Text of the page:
Even the Saudi Crown Prince Is Investing in an Oil-Free Future

Mohammed bin Salman is building an emissions-free city called The Line

Saudi Crown Prince Mohammed bin Salman
Crown Prince of Saudi Arabia Mohammed bin Salman speaks during the second day of "Davos in the Desert" in 2018.

If I told you some wealthy tycoon is planning to build a futuristic city with “zero cars, zero streets and zero carbon emissions” that will be home to one million residents, a city where all necessities will be within a five-minute walk, but extended travel will occur in autonomous vehicles and high-speed rail that travel underground — who would you guess is the tycoon? Elon Musk? Richard Branson? Maybe Akon

All good guesses, but all woefully off the mark. The city planner in question is none other than Mohammed bin Salman, the crown prince of Saudi Arabia. On Sunday, the prince announced The Line, a massive urban development project in the northwest part of the country that is touted as a “revolution in urban living” and hopes to be “a blueprint for how people and planet can co-exist in harmony.” Construction on the city is expected to begin within the first quarter of this year, and is part of the country’s larger $500 billion Neom initiative. 

“Neom is a major part of Prince Mohammed’s plan to diversify the economy of the world’s largest crude exporter,” Bloomberg reported. “Announced in 2017, the project spans more than 10,000 square miles in a remote area of the country’s northwest. It’s described on its website as ‘a bold and audacious dream’ that will become a hub for new technologies and businesses.”

While Neom sounds like a logical extension of the oil-rich country’s financial future, The Line itself — a radical investment in a future free from oil and carbon emissions — seems less so. But even Saudi Arabia seems to be waking up to the destruction being forecasted (and currently being caused) by the climate crisis. And while the city is expected to cost between $100 to $200 billion, it doesn’t hurt that these investments are projected to add 380,000 jobs and $48 billion to domestic GDP by 2030.

In a press release, Prince Mohammed also justified the post-oil city this way: “After the Industrial Revolution, cities prioritized machines, cars and factories over people. In cities that are viewed as the world’s most advanced, people spend years of their lives commuting. By 2050, commute durations will double. By 2050, one billion people will have to relocate due to rising CO2 emissions and sea levels. 90% of people breathe polluted air. Why should we sacrifice nature for the sake of development? Why should seven million people die every year because of pollution? Why should we lose one million people every year due to traffic accidents? And why should we accept wasting years of our lives commuting?”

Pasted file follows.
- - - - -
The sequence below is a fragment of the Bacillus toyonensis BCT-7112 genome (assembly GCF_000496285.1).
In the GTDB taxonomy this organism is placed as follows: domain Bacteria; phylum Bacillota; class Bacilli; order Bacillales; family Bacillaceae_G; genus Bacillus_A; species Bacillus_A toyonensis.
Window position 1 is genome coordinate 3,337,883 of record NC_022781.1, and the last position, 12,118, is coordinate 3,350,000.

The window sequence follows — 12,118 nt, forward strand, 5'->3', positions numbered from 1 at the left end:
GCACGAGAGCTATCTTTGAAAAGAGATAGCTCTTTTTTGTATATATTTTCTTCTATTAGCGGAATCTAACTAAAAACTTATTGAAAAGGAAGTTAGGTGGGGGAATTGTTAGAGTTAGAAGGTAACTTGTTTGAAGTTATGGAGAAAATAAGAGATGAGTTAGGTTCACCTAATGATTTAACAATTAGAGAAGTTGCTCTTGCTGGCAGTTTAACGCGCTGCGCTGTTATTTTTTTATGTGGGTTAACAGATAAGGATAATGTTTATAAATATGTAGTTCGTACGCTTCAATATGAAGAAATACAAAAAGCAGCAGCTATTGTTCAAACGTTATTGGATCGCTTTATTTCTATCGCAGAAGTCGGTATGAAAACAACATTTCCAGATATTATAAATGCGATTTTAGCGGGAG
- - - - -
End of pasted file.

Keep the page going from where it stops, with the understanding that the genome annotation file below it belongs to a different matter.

Also a good question: Why should a world looking to solve the multifaceted climate crisis — a problem that includes disinformation financed by supposedly climate-friendly groups — champion the work of Prince Mohammed, who the C.I.A. concluded had “most likely ordered the killing” of journalist Jamal Khashoggi? 

As we’ve seen in the last couple years of climate change advocacy, many activists are unwilling to see it as a one-topic issue. It’s not just about carbon emissions or pollution or straws; it’s about all that, plus environmental racism, public health, immigration and many other facets. That being the case, the crown prince is going to have a hard time taking up the mantle of Captain Planet when he’s got the brutal murder and dismemberment of a member of the press on his hands.


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